This sounds pretty cool. Does anyone know if a unit like this with stereo outs can be used mono into an amp or do you need to have the signal seperated to two seperate amps? It does sound great.
It can be used mono, which imo is how it should be run anyway if you're trying to get "more realistic" leslie sounds, since a leslie cabinet is mono... I guess you COULD split the signal and have a leslie on each side of the stage, but no one (who made the effect famous) did that.
All Strymon's demos are, unfortunately, in stereo. Since most people who will be using this pedal will be using it in mono, several of us have requested they do a mono demo... AND all their demos are recorded DIRECT into PC.... so we have also requested a demo thru a mic'ed guitar amp... again, since that's how most people will be using the pedal.
The demos sound promising, but it's going up against the Rotosphere & Ventilator, so it has to be awesome.
To answer your question: yes! Can be used in mono.
More expensive but based on strength of tone from the clips...this is so not even close IMO...I want one!
edit...just reviewed the signal chain from the clips (the Lex I heard were direct I believe) and I would like to hear the Lex through an amp as the clips I heard were direct and a very flat sounding...
Last edited by Seegs; 03-23-2011 at 09:19 AM.
Agreed. The Ventilator clips are thru an amp... not sure if stereo or mono. The Lex clips were in stereo, direct to PC. Strymon needs to do a demo, in mono, thru a guitar amp. Sounds very promising tho.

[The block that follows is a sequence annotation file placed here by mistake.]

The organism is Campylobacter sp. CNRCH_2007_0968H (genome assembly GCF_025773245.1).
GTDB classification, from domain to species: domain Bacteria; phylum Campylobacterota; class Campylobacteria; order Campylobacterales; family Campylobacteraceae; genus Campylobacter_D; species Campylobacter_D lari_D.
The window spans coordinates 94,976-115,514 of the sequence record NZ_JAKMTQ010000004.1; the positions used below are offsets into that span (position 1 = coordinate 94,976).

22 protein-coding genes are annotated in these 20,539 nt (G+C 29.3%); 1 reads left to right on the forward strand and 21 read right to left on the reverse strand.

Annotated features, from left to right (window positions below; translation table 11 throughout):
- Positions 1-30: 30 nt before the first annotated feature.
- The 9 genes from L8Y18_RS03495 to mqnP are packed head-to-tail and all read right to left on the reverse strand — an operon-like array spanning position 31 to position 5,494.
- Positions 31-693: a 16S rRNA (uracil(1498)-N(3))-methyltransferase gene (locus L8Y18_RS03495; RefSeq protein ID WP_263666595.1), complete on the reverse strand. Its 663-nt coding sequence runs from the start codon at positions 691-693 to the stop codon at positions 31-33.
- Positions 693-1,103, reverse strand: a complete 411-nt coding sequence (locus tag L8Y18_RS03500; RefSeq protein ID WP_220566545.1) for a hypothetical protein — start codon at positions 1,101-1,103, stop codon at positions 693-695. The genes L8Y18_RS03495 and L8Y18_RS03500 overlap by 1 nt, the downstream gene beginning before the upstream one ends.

I currently really enjoy my Rotosphere, but am always looking for something better/smaller. The one feature I'd love is a mix control... I realize real leslies don't have a mix control, because your entire signal goes thru them. BUT... I recently learned that David Gilmour would split his signal, sending half thru a leslie and half to his regular amps. The sound of the "not overpowering" leslie mixed with the dry signal is heavenly. The only leslie pedal that currently has the ability to simukate this is the Boss RT-20, you can control the level of dry signal blended in. I've heard mixed reviews on the RT-20, 50/50 love/hate, and everyone seems to agree the overdrive on it sucks balls, but it might be worth a look.
The Vent & Lex do have a "mic placement" control, but it's not the same thing as blending in dry signal.
Not true-the DLS Rotosim has an internal pot to mix dry signal with Leslie tone. It's probably as or more tweakable then any of the other units as there are a shoiload of control pots both internal and external. I found it sounded very close in quality to the Rotosphere and was WAY quieter and cheaper than the ones you've mentioned also. It has an Overdrive built in for that Leslie distortion tone. I choose it over the Rotosphere and Boss, and those looking for a good Leslie sim pedal would be foolish to discount it cause it's not the latest and greatest IMHO.
aahh... right Jay. Forgot about that trimpot in the DLS. I remember the DLS being so subtle of an effect, I cranked that trimpot to max for the most wet signal possible... and still found the whole pedal a bit subtle. I moved on to the Rotosphere. The other problem I had with it was, I would have to tweak knobs when changing speeds... I couldn't just set & forget the knobs, because depending on the speed, I found they needed to be re-adusted. That was actually the deal breaker for me.
I agree the DLS is a pretty good one. I just wanted something simpler, with less tweaking required.